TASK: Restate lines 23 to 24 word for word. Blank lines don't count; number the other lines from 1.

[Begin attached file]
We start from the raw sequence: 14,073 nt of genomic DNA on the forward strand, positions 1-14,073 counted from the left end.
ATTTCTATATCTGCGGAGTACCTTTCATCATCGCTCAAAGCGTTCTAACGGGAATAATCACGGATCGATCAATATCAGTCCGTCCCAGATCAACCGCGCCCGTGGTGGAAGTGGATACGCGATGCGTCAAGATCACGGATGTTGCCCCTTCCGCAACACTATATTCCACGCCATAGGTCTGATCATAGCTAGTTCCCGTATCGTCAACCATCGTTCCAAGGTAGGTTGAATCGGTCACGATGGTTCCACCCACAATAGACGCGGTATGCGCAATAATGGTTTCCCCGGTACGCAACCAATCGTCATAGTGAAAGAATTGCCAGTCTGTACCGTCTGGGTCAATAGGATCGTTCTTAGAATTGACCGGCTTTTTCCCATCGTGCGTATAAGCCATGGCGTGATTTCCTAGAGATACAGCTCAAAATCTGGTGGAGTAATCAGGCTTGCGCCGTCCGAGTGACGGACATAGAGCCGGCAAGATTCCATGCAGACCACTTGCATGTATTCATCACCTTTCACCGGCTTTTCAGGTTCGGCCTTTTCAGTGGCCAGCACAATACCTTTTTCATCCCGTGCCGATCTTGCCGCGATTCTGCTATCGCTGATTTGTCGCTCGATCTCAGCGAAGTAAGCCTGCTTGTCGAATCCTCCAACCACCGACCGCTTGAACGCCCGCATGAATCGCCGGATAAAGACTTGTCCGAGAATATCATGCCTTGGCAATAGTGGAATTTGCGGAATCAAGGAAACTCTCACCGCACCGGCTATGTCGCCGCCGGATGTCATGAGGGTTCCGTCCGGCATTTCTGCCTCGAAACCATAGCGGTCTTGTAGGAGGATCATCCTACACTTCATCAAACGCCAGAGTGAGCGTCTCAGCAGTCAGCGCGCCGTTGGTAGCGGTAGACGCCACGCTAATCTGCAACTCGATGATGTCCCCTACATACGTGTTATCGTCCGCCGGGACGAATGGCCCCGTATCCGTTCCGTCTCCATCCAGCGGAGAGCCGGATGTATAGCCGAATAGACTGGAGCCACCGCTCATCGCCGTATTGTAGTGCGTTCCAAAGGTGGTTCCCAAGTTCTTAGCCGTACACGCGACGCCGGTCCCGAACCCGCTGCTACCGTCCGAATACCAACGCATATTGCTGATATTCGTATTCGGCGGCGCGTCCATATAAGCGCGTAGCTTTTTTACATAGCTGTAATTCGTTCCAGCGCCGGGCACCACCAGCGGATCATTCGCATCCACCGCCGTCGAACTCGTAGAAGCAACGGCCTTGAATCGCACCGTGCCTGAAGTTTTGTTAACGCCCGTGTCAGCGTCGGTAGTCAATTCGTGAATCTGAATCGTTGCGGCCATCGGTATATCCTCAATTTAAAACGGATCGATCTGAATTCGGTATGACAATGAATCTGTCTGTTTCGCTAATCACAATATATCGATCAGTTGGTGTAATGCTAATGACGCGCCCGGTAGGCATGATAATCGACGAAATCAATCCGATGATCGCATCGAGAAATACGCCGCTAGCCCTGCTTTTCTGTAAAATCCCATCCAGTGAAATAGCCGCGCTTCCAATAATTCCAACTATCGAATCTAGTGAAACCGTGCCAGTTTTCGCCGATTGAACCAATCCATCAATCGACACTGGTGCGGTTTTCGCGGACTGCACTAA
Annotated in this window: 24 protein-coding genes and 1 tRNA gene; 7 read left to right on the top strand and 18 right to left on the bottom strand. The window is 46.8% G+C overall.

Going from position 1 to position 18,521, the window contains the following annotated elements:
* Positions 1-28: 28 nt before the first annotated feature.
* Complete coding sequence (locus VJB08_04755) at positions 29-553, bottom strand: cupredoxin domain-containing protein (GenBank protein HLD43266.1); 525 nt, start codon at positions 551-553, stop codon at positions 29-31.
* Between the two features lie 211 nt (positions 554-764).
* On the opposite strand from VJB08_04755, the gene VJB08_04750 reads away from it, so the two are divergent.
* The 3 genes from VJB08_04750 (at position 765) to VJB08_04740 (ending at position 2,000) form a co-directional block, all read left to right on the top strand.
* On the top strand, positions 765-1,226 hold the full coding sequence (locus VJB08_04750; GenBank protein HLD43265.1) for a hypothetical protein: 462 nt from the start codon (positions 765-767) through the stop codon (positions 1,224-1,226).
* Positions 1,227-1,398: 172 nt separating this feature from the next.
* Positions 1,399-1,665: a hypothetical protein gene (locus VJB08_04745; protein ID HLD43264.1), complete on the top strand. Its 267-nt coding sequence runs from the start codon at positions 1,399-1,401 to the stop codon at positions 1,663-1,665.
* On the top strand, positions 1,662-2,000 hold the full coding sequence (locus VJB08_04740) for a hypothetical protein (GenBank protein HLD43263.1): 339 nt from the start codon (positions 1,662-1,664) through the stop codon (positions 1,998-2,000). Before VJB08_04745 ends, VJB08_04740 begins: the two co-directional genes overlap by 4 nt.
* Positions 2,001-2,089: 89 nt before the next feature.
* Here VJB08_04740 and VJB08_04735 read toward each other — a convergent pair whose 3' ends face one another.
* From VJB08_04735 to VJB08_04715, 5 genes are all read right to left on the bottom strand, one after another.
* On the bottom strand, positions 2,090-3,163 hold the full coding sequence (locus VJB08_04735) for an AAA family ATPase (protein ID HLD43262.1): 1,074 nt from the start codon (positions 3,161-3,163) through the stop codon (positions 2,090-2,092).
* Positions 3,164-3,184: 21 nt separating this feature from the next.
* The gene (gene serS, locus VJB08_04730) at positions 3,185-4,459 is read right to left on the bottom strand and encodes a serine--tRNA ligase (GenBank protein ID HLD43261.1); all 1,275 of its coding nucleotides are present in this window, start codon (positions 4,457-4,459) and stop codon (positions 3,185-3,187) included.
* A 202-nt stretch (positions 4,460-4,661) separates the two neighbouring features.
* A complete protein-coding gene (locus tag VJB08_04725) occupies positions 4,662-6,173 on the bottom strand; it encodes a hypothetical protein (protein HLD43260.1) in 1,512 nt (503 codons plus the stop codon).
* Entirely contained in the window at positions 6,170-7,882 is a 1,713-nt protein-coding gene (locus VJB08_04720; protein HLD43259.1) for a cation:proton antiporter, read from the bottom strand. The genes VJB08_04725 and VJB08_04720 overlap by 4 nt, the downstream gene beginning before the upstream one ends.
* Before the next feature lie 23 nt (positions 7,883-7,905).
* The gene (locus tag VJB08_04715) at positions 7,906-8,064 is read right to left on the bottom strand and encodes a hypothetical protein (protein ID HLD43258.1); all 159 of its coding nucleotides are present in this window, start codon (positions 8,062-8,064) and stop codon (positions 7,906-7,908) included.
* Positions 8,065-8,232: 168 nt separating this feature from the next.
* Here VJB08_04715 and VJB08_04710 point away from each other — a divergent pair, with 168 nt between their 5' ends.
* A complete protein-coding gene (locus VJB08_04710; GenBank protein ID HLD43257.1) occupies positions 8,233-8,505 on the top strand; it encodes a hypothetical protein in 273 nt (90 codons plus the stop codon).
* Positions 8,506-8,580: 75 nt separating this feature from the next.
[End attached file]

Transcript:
* Before the next feature lie 23 nt (positions 7,883-7,905).
* The gene (locus tag VJB08_04715) at positions 7,906-8,064 is read right to left on the bottom strand and encodes a hypothetical protein (protein ID HLD43258.1); all 159 of its coding nucleotides are present in this window, start codon (positions 8,062-8,064) and stop codon (positions 7,906-7,908) included.